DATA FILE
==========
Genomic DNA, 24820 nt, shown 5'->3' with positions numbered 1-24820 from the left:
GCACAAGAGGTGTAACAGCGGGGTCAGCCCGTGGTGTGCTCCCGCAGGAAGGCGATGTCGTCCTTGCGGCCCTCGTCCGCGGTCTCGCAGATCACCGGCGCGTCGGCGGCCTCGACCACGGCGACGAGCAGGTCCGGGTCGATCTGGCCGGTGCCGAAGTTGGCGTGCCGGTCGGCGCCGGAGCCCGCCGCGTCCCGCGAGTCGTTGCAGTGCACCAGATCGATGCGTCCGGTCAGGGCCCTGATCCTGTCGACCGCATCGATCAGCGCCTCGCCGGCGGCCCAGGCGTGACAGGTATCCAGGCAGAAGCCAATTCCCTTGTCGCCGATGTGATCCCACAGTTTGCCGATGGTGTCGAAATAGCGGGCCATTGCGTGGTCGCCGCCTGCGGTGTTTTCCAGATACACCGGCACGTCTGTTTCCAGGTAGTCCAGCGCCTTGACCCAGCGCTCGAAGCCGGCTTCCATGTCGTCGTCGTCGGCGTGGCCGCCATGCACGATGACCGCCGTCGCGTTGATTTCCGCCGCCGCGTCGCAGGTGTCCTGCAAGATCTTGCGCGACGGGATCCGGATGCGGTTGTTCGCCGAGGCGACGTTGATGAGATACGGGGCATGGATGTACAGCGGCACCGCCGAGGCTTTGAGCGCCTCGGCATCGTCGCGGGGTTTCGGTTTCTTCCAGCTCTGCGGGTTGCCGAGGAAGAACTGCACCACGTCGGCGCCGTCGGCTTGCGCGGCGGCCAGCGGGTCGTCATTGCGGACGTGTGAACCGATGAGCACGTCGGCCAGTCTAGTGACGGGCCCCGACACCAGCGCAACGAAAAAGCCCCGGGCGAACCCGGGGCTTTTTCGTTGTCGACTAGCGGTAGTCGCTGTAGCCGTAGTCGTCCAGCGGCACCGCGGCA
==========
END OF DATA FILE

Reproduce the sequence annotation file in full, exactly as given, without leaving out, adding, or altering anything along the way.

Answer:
Genomic DNA, 24820 nt, shown 5'->3' with positions numbered 1-24820 from the left:
GCACAAGAGGTGTAACAGCGGGGTCAGCCCGTGGTGTGCTCCCGCAGGAAGGCGATGTCGTCCTTGCGGCCCTCGTCCGCGGTCTCGCAGATCACCGGCGCGTCGGCGGCCTCGACCACGGCGACGAGCAGGTCCGGGTCGATCTGGCCGGTGCCGAAGTTGGCGTGCCGGTCGGCGCCGGAGCCCGCCGCGTCCCGCGAGTCGTTGCAGTGCACCAGATCGATGCGTCCGGTCAGGGCCCTGATCCTGTCGACCGCATCGATCAGCGCCTCGCCGGCGGCCCAGGCGTGACAGGTATCCAGGCAGAAGCCAATTCCCTTGTCGCCGATGTGATCCCACAGTTTGCCGATGGTGTCGAAATAGCGGGCCATTGCGTGGTCGCCGCCTGCGGTGTTTTCCAGATACACCGGCACGTCTGTTTCCAGGTAGTCCAGCGCCTTGACCCAGCGCTCGAAGCCGGCTTCCATGTCGTCGTCGTCGGCGTGGCCGCCATGCACGATGACCGCCGTCGCGTTGATTTCCGCCGCCGCGTCGCAGGTGTCCTGCAAGATCTTGCGCGACGGGATCCGGATGCGGTTGTTCGCCGAGGCGACGTTGATGAGATACGGGGCATGGATGTACAGCGGCACCGCCGAGGCTTTGAGCGCCTCGGCATCGTCGCGGGGTTTCGGTTTCTTCCAGCTCTGCGGGTTGCCGAGGAAGAACTGCACCACGTCGGCGCCGTCGGCTTGCGCGGCGGCCAGCGGGTCGTCATTGCGGACGTGTGAACCGATGAGCACGTCGGCCAGTCTAGTGACGGGCCCCGACACCAGCGCAACGAAAAAGCCCCGGGCGAACCCGGGGCTTTTTCGTTGTCGACTAGCGGTAGTCGCTGTAGCCGTAGTCGTCCAGCGGCACCGCGGCA